The recent closure of Taste of China, a popular restaurant in Harrow, has inadvertently led to the unearthing of a forgotten piece of local history.
As workers began dismantling the restaurant’s signage in preparation for a potential new establishment in Harrow Town Centre, they stumbled upon remnants of the past that had remained concealed for over four decades.
The discovery occurred when the old signage, belonging to former shops that occupied the same space in the early 1980s, was unveiled. The faded letters and weathered colours harkened back to a bygone era, transporting locals on a nostalgic trip down memory lane.
NW London Time Machine, a community-focused Twitter account known for sharing historical tidbits, quickly seized the opportunity to showcase this unexpected find. They tweeted images of the uncovered signage, shedding light on the ghosts of shops long forgotten. According to their post, Bata, a chain of shoe shops, and John Storm, a once-thriving hair salon, were among the businesses that once graced Eastern Parade on Station Road in Harrow.
“The ghosts of old shop signage spotted on Eastern Parade, Station Road, Harrow,” NW London Time Machine tweeted. “Bata was a chain of shoe shops, and John Storm was a hairdressers.”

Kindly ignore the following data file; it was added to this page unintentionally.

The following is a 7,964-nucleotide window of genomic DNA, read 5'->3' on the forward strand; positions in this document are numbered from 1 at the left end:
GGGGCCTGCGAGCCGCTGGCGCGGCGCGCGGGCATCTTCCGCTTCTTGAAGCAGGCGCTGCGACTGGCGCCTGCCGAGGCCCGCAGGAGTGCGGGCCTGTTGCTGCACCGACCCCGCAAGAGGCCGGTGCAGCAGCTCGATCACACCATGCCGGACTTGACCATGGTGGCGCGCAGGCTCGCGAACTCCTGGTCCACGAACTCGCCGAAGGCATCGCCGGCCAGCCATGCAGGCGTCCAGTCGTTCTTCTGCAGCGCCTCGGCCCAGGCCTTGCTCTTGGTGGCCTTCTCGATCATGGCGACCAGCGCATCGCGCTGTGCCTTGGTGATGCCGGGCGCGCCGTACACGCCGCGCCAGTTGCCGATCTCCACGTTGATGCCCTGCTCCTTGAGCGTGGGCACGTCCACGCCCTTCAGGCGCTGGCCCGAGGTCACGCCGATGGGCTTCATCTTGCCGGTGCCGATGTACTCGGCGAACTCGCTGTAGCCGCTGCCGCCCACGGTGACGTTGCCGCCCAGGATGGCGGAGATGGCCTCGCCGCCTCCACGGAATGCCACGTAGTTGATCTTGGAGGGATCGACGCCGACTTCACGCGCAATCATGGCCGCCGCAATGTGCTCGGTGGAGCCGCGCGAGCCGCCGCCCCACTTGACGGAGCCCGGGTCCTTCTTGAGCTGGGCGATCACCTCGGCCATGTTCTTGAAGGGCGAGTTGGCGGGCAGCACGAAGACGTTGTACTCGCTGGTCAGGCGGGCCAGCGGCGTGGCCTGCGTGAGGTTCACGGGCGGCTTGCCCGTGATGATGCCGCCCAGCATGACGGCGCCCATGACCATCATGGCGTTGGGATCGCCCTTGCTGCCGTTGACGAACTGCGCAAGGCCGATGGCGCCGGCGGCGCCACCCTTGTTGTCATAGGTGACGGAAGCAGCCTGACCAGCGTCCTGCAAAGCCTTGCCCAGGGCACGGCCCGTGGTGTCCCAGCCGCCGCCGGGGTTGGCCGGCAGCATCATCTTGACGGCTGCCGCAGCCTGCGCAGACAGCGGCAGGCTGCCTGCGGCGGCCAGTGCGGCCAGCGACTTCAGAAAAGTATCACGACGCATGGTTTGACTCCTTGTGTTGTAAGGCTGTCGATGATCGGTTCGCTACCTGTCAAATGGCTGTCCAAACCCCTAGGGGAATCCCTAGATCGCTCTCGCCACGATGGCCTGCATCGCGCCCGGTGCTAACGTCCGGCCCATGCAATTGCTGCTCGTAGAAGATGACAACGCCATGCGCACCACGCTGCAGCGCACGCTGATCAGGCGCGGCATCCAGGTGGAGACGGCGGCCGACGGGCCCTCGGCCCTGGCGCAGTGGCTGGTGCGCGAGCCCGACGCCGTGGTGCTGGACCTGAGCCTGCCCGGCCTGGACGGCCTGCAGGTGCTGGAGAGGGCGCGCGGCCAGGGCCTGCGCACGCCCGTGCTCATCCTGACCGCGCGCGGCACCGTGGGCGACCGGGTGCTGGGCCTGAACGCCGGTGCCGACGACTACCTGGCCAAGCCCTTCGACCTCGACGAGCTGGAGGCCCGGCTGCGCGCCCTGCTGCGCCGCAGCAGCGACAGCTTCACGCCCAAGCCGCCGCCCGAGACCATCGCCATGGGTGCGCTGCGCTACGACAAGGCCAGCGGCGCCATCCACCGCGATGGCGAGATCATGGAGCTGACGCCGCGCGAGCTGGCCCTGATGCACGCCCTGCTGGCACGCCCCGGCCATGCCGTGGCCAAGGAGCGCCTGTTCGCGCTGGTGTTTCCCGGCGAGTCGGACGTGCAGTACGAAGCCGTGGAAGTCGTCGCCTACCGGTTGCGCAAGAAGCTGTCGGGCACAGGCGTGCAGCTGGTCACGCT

The Twitter account continued by sharing an intriguing detail: “The old shops were joined together, along with a further one back in 1983, to create a Chinese restaurant that has recently been closed down.”
This revelation piqued the interest of the community igniting conversations about Harrow’s evolving landscape and the narratives hidden within its walls. Residents who frequented the Chinese restaurant were now able to peer into the past and imagine the bustling activity that once took place in the now-vacant space. We are eagerly awaiting to see what will occupy this unit when it reopens again, word is that it could be a new restaurant, only time will tell.
The unexpected uncovering of the old shop signage serves as a gentle reminder that even in the face of change, the stories of our communities endure, awaiting their turn to be rediscovered.